Cyber Education Programs

Cyber Education Programs

The National Cyber Security Alliance (NCSA) – a non-profit public-private partnership focused on cybersecurity awareness and education for all digital citizens – announced Friday, Oct. 28, that on behalf of the National Cybersecurity Education Council (NCEC) it has signed a memorandum of understanding (MOU) with the U.S. Department of Education (ED) and the National Institute of Standards and Technology (NIST) to institute and promote cyber security education programs in K-12 schools, higher education, and career and technical education environments nationwide.

The new agreement paves the way for the continuation of the recently established public private partnership known as the National Cybersecurity Education Council to build a consensus on the future of cyber education in the United States.

The multi-stakeholder effort will bring together government, industry, nonprofit, academia and other educational organizations to make recommendations and suggest guidelines on cyber education.

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The collaboration will also include all parties participating in a working group to identify the cyber education needs of all young people and the foundational knowledge, skills and competencies needed by government and industry to build a workforce that can protect America’s vital digital assets.

“Our children live in an interconnected technology-based world with a growing need for digital skill sets,” said U.S. Secretary of Education Arne Duncan. “An education that incorporates tools to understand, navigate and operate technology will encourage students to exercise awareness when using digital platforms while helping better prepare them for the jobs of the future.”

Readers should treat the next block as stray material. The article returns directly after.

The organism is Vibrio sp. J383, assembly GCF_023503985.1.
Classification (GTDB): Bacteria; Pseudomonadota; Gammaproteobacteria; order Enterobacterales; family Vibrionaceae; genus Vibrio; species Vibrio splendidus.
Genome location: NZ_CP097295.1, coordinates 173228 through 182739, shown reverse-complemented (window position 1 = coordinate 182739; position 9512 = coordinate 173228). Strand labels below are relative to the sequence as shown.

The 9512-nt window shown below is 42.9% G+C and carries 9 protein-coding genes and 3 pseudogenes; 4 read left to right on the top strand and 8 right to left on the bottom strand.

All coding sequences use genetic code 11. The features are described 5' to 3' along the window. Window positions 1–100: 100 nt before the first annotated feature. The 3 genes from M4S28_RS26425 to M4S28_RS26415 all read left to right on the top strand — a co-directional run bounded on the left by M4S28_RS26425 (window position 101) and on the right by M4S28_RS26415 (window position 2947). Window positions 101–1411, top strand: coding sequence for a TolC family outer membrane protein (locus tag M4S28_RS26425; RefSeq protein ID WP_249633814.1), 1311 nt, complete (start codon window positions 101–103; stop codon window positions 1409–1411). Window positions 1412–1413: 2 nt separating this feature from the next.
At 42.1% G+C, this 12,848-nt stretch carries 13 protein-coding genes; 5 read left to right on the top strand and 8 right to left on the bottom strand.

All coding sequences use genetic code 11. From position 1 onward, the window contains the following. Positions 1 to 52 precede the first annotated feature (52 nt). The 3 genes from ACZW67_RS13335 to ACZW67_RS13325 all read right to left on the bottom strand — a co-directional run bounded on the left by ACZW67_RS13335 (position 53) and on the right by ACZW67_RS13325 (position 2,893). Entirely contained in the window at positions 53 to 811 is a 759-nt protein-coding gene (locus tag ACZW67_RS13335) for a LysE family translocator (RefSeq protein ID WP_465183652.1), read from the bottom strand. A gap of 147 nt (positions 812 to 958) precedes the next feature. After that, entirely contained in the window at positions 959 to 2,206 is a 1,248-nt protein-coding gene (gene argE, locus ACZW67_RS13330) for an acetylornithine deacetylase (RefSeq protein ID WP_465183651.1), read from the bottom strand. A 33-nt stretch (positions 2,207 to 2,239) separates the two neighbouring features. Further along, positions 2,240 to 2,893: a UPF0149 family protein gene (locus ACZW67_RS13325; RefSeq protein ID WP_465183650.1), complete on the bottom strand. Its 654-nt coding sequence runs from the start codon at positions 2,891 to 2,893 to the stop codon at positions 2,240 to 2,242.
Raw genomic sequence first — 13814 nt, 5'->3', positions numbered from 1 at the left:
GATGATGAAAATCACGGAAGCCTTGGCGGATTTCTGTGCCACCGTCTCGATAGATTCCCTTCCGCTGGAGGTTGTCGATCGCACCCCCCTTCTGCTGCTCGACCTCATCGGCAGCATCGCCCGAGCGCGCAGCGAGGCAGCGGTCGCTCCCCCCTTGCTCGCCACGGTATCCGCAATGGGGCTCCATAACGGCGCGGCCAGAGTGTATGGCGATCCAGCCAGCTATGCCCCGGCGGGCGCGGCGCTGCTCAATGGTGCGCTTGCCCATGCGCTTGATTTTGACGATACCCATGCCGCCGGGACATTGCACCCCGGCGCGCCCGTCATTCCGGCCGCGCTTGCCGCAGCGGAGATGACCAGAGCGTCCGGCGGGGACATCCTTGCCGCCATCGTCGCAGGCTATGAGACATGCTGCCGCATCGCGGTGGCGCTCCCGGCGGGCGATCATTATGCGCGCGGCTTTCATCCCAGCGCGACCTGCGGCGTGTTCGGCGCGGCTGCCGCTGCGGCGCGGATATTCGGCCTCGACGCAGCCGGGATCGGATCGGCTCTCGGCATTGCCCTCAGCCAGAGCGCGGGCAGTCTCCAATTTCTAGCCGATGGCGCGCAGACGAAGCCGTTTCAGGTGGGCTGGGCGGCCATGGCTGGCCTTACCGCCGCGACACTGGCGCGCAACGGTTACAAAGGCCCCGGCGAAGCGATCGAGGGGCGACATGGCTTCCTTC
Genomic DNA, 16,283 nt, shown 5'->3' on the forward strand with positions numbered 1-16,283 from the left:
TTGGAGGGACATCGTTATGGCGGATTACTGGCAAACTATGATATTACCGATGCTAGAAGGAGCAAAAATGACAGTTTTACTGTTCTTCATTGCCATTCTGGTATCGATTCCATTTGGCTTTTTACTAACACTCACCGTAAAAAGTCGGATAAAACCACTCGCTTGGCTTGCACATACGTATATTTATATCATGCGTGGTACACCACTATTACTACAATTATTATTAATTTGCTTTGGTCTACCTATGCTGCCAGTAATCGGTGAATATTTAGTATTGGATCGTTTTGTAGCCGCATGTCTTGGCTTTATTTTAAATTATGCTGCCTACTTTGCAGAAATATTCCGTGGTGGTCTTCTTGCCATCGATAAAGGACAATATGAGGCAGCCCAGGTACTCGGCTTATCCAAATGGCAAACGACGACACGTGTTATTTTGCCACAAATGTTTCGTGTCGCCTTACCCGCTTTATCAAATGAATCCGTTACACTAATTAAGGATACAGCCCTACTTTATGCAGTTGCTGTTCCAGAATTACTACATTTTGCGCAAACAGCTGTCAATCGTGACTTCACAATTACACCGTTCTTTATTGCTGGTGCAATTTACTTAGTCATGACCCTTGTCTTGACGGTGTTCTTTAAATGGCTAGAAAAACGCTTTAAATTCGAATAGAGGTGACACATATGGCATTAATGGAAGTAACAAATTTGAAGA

Cyber education is also critical to the nation’s economic growth as evidenced by a recent survey, conducted by Zogby International for NCSA and Symantec, of U.S. small business owners that shows a high portion of businesses need employees with cybersecurity skills.

When employers were asked to rate skills necessary for new hires, U.S. small businesses report the following skills are very relevant or essential:

  • Understanding privacy (51%);
  • Importance of protecting intellectual property (49%);
  • Basic knowledge of using technology ethically (47%);
  • Basic knowledge of Internet security practices (passwords, identifying secure websites) (44%).

In addition, NCSA and Microsoft recently conducted research on the state of cybersecurity education and the results make clear better cyber education is needed in America’s K-12 classrooms.

  • More than one-third of U.S. K-12 teachers (36%) received zero hours of professional development training by their school districts in issues related to online safety, security and ethics in the past year. (86% received less than six hours of related training).
  • Only 51% of teachers agree their school districts do an adequate job of preparing students for online safety, security and ethics.
  • Few K–12 educators are teaching topics that would prepare students to be cybercapable employees or cybersecurity-aware college students. In the past year, a mere 4% taught about careers in cybersecurity; 20% taught about knowing when it is safe to download files; 23% taught about using strong passwords; and just 7% taught about the role of the Internet in the U.S. economy.

“Our future depends on a digital citizenry that can use the Internet safely, securely, ethically and productively,” said Michael Kaiser, executive director of the National Cyber Security Alliance.

“Today, the United States faces a daunting challenge. We need to build a cybersecurity ready workforce trained to deal with a constantly changing digital infrastructure that is protected against a broad range of cyber threats. This broad effort is critical because cybersecurity and digital safety touches everyone.”

Photo courtesy: NCSA

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